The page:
Yup, the customer is still king...and 2 other surprising impact insights from Give Work
Three takeaways, from Leilah Janah’s Give Work, that explains her work providing digital work to the poor and marginalized.
1. Have a great product, no matter how great your social mission. (yup, the customer is still king)
I visited Samasource website and was surprised how difficult it was to find their social mission. The homepage is all about value proposition:
"25% of the Fortune 50 trust Samasource to deliver turnkey, high-quality training data and validation for the world's leading AI technologies. From pilots to multi-year projects, Samasource securely trains and validates computer vision and NLP models." (Samasource site)
Where's the social mission about eradicating poverty? About giving work? The social mission isn’t hidden, but it’s not easy to find. (Go see if you can find it) In the early days, she emphasized the social mission before the digital work value proposition, but found potential customers skeptical of quality. So she flipped the script, putting product quality first in all their messaging. As Janah says: “We do a great job and you can help move people out of poverty, why wouldn’t you want to work with us?”
2. The humility to listen, watch and learn about local needs is fundamental.
Paradoxically, the "social mission" of Samasource at first put peoples lives at risk.
In digital work, one requires electricity, a computer and an internet connection. Logically, one might imagine supplying these things directly to one’s home. However, as word would spread about the valuable electronics and components in their home, Janah found out that to do so could put the person’s property—and even their life—in danger. Moreover, there can be stigmas around working and earning an income.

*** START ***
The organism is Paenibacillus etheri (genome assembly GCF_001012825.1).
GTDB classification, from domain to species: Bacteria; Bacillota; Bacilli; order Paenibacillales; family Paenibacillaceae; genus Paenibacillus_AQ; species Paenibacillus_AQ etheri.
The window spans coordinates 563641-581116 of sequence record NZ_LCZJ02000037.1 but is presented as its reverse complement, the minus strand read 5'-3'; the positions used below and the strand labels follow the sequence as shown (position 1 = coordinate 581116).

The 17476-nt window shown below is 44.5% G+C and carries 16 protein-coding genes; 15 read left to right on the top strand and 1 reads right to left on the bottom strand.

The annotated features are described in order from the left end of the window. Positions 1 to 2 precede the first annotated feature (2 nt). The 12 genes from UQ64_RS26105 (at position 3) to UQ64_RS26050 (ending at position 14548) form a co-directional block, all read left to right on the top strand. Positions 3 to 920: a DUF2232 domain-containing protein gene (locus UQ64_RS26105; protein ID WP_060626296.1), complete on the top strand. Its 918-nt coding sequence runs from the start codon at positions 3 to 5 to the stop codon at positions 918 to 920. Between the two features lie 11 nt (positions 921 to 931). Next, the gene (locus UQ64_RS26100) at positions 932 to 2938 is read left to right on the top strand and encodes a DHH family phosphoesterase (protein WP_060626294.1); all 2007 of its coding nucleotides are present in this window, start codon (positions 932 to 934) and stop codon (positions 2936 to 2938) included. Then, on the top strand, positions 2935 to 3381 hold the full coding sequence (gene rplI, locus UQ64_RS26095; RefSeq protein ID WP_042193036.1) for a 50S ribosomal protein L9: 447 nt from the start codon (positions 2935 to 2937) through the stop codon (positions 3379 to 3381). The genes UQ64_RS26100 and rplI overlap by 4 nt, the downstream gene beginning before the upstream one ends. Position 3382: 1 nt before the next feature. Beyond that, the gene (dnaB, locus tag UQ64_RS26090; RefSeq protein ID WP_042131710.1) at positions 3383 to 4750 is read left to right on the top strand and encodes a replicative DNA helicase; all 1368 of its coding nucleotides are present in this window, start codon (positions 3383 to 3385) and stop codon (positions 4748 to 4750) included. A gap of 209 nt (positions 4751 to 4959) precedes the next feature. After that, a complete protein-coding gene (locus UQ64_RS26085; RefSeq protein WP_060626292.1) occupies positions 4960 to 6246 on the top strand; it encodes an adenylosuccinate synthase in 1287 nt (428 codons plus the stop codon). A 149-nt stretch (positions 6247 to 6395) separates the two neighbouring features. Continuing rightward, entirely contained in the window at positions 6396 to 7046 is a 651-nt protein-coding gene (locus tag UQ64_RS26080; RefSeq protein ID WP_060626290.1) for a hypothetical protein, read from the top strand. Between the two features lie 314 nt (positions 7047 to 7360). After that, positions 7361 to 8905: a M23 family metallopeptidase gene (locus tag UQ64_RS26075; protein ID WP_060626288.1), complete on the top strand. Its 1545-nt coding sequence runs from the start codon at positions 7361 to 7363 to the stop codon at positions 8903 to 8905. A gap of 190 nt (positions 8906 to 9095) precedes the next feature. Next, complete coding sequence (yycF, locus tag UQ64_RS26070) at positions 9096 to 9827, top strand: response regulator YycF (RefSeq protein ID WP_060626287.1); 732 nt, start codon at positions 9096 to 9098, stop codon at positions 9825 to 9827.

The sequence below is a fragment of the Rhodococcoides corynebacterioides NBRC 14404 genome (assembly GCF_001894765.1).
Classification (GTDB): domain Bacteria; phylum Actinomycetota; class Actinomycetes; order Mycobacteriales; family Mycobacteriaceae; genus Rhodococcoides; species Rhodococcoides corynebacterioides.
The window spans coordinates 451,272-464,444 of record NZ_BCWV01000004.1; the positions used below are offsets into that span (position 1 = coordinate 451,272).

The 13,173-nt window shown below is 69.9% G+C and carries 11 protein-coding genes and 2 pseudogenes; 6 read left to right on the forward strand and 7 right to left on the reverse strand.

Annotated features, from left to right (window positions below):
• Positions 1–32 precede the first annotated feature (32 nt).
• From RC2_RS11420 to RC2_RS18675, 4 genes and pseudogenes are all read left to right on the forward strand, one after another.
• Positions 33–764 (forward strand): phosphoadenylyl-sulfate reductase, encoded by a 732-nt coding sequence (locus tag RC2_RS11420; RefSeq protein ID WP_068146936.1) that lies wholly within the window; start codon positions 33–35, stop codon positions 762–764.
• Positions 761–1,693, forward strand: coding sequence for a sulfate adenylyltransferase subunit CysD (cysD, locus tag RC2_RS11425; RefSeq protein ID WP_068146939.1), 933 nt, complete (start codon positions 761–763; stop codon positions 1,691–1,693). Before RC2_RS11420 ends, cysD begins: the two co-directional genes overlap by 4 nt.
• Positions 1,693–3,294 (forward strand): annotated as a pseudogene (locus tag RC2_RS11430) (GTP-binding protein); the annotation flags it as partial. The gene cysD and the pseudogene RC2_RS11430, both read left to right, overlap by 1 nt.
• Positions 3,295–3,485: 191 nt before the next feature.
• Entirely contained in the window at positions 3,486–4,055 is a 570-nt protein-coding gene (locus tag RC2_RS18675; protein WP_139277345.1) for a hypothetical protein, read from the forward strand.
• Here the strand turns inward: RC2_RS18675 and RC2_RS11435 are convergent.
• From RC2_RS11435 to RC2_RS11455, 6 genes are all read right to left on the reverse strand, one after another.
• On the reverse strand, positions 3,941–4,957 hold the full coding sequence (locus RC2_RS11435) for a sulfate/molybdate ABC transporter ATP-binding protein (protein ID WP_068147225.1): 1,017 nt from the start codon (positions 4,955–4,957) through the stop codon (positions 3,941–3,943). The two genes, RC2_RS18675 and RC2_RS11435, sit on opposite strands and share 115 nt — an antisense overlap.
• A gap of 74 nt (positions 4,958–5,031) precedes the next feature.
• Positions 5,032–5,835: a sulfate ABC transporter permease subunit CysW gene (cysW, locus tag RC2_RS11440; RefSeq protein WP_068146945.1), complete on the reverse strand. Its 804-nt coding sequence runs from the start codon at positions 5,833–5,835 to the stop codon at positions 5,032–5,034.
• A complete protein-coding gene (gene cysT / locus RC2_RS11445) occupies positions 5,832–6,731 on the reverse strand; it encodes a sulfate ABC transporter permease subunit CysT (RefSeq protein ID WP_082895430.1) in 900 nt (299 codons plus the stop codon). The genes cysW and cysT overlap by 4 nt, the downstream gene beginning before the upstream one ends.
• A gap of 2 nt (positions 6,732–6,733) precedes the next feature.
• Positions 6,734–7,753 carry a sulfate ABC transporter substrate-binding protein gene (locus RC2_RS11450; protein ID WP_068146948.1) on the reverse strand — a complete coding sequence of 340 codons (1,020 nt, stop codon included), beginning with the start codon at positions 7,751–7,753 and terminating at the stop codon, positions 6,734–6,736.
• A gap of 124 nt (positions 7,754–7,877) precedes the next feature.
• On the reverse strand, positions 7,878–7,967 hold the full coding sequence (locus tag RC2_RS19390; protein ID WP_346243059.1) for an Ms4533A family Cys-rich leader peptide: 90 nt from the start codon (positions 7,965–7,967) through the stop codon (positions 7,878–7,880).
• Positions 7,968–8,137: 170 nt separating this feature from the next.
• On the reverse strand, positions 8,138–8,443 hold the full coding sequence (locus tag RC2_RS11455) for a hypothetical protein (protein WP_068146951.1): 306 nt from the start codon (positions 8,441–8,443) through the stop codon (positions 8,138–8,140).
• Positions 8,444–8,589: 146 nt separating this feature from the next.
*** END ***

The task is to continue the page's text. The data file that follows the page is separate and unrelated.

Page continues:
So as to not stand out too much and to avoid the security concerns of having valuables in their home, the workers much preferred walking to a work center that had all the equipment on site.
3. To really serve the poor will take more and different kinds of effort than you can imagine.
To get started, Janah partnered with local entrepreneurs, such as in Kenya, who already provided computer training. But the entrepreneurs were usually middle class and she said “if you are aiming to benefit the poor and right away the first major beneficiary is the middle class, you are already behind.”
You might think: to help the poor, give them jobs. But what if they aren't looking (or don't know how), aren't skilled enough to hold down a job, or aren't familiar with organized work? In the end, she learned that to really help the most destitute required less complex work and more training--and their own work centers.
Most of the poor Janah wanted to employ were not equipped to apply for jobs or even look for jobs. So they needed to partner with organizations providing basic job hunting skills, a basic step she had never considered. And they needed to create the concept of "micro work", breaking down large digital projects like digitizing documents into small tasks that an individual with limited English and computer skills could complete.
Leilah Janah is founder and CEO of Samasource, Samaschool and LXMI, organizations that apply her “give work” philosophy to serving and empowering low-income people around the world. Her website says she uses “cutting edge enterprise models in AI/machine learning, digital freelancing, and clean skincare."